The following is a guest post by Elisabeth Wolf, author of Lulu in LA LA Land
Even before my daughter’s uniform changed from a jumper (K-3) to a skirt (4-6), she changed from wanting to hang out with me to wanting to play with friends. That’s pretty much a natural evolution.
Once in a skirt, my daughter, Emmeline, had more homework, more after-school activities, more plans with friends, and less time. But, instead of thinking that I had more time for myself, I thought of Lulu in LA LA Land.
Lulu, released in August, is the first in a series of middle reader fiction books. It’s the story of an almost eleven-year-old who lives a posh Hollywood royalty life. We all know about this world. We live in it, close to it or read about it. The problem for Lulu is that she’s the Not-Fitter-Inner. She’d rather pick her garden tomatoes than pluck her eyebrows. She’d rather bake lemon bars than buy Lululemon.
Lulu’s mother is a director wrapped up in making movies. She does not have a shred of time for her daughter. With her birthday approaching, Lulu decides it’s her mission to get her mother to her party. So, how’s a square peg kinda girl like Lulu supposed to get the attention of her glamorous, busy, mother? I asked my daughter.
I was working in a creative world and what better way to connect with my daughter than by tapping into her creativity. Emmeline’s help with Lulu started at the beginning. She visited the set of TV show Sonny With A Chance and watched an episode tape. Before she left, the producer gave her a copy of the script signed by the actors. For the next week, she sat in bed reading and re-reading the script.
Late one night, prying it from her hands, I had my Eureka moment! The screenplay format allows pages to look less dense and intimidating. That’s key for readers leaping from picture books to chapter books. So, Lulu in LA LA Land is written in screenplay format.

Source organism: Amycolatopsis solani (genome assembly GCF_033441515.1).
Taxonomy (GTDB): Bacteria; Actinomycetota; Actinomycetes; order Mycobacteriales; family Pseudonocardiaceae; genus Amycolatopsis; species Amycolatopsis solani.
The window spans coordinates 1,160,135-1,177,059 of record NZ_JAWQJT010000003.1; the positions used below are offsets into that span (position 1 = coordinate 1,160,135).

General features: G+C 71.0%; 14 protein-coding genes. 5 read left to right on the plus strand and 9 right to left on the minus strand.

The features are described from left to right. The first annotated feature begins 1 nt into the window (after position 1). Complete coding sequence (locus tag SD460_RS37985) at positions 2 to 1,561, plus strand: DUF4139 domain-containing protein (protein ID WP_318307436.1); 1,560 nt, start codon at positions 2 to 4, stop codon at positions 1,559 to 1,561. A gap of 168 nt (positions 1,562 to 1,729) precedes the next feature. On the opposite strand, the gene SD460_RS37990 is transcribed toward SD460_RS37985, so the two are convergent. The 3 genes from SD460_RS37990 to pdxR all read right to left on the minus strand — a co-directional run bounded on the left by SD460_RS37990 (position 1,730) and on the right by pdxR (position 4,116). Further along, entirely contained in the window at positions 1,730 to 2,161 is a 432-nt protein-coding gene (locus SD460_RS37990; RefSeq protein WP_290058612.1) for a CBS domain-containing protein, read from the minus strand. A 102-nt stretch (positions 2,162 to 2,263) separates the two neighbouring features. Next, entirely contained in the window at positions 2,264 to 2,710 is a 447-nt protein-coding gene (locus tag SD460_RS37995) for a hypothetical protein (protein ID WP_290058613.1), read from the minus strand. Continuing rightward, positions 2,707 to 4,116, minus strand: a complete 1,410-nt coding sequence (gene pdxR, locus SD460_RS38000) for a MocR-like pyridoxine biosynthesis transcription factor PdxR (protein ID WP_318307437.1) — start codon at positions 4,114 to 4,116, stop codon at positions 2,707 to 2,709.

Next there were clothing stores, restaurants, hotels, bakeries, even a pet store, surf shop and monogram place. In addition to Lulu’s stories, the books are guides to the cities in which they are set. So, what better way to know where a tween girl would want to go in LA than to go there with my girl? A
ll the places Lulu visits in the book, I went to with Emmeline for lunch, dinner, dessert or just checking out. We had tons of laughs. Like the time we dared each other to eat cookies from the dog bakery at Chateau Marmont? Or, the time we had dinner at Mr. Chow’s and ordered way too much food. Emmeline snapped pictures everywhere we went. It’s much cooler for a twelve-year-old to take pictures around the Beverly Hills Hotel than me!!
Emmeline read and wrote suggestions on so many Lulu drafts, I feel like I should have let her skip her regular English homework most weeks. As we both learned, the process of writing is the ability to re-write. This means: changing ideas, like making a mean girl turn nice; scraping scenes already written, like deleting a visit to a store and making it a quarrel in a classroom; or adding parts, like making a dog dress like a kitty, but needing to cut others, like when Lulu has a sleepover. Each time my editor sent notes and I had to change the story, Emmeline read the new sections.
No matter how stuffed up with activities, homework, play dates our daughters become, they need time with their mothers and we need time with them. It can be hard both to find the time and the connections the older they get.
By including my girl in my work, I included her in my life. I gave her a sense of what I do when she’s at school and when she goes to bed. The connection deepened our relationship. No matter how far away from me she ever goes and no matter for how long, we have a mature and deep bond because at the time she got old enough to start drifting away, I tethered us by sharing a part of my life I do as an adult.
Lulu in LA LA Land is available online through Amazon.